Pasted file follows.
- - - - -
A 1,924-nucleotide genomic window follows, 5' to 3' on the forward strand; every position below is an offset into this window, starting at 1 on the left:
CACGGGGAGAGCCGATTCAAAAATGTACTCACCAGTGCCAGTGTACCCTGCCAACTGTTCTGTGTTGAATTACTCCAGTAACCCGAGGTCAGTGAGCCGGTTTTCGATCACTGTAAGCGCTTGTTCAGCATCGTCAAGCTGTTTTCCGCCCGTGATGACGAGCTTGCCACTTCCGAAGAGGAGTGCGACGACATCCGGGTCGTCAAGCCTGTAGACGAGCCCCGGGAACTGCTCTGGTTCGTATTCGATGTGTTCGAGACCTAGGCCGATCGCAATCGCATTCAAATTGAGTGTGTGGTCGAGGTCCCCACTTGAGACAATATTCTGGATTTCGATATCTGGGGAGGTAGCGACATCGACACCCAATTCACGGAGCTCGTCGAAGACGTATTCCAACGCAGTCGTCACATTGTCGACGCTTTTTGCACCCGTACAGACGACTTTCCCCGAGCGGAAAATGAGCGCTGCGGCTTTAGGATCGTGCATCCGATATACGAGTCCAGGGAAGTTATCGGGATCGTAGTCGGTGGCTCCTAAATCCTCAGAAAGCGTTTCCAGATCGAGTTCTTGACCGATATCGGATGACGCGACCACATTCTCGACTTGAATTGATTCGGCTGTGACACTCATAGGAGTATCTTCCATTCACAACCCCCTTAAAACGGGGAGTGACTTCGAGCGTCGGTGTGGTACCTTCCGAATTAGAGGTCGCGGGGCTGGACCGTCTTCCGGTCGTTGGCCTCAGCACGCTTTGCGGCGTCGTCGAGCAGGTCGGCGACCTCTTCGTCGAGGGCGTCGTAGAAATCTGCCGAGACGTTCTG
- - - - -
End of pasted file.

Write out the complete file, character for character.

A 1,924-nucleotide genomic window follows, 5' to 3' on the forward strand; every position below is an offset into this window, starting at 1 on the left:
CACGGGGAGAGCCGATTCAAAAATGTACTCACCAGTGCCAGTGTACCCTGCCAACTGTTCTGTGTTGAATTACTCCAGTAACCCGAGGTCAGTGAGCCGGTTTTCGATCACTGTAAGCGCTTGTTCAGCATCGTCAAGCTGTTTTCCGCCCGTGATGACGAGCTTGCCACTTCCGAAGAGGAGTGCGACGACATCCGGGTCGTCAAGCCTGTAGACGAGCCCCGGGAACTGCTCTGGTTCGTATTCGATGTGTTCGAGACCTAGGCCGATCGCAATCGCATTCAAATTGAGTGTGTGGTCGAGGTCCCCACTTGAGACAATATTCTGGATTTCGATATCTGGGGAGGTAGCGACATCGACACCCAATTCACGGAGCTCGTCGAAGACGTATTCCAACGCAGTCGTCACATTGTCGACGCTTTTTGCACCCGTACAGACGACTTTCCCCGAGCGGAAAATGAGCGCTGCGGCTTTAGGATCGTGCATCCGATATACGAGTCCAGGGAAGTTATCGGGATCGTAGTCGGTGGCTCCTAAATCCTCAGAAAGCGTTTCCAGATCGAGTTCTTGACCGATATCGGATGACGCGACCACATTCTCGACTTGAATTGATTCGGCTGTGACACTCATAGGAGTATCTTCCATTCACAACCCCCTTAAAACGGGGAGTGACTTCGAGCGTCGGTGTGGTACCTTCCGAATTAGAGGTCGCGGGGCTGGACCGTCTTCCGGTCGTTGGCCTCAGCACGCTTTGCGGCGTCGTCGAGCAGGTCGGCGACCTCTTCGTCGAGGGCGTCGTAGAAATCTGCCGAGACGTTCTG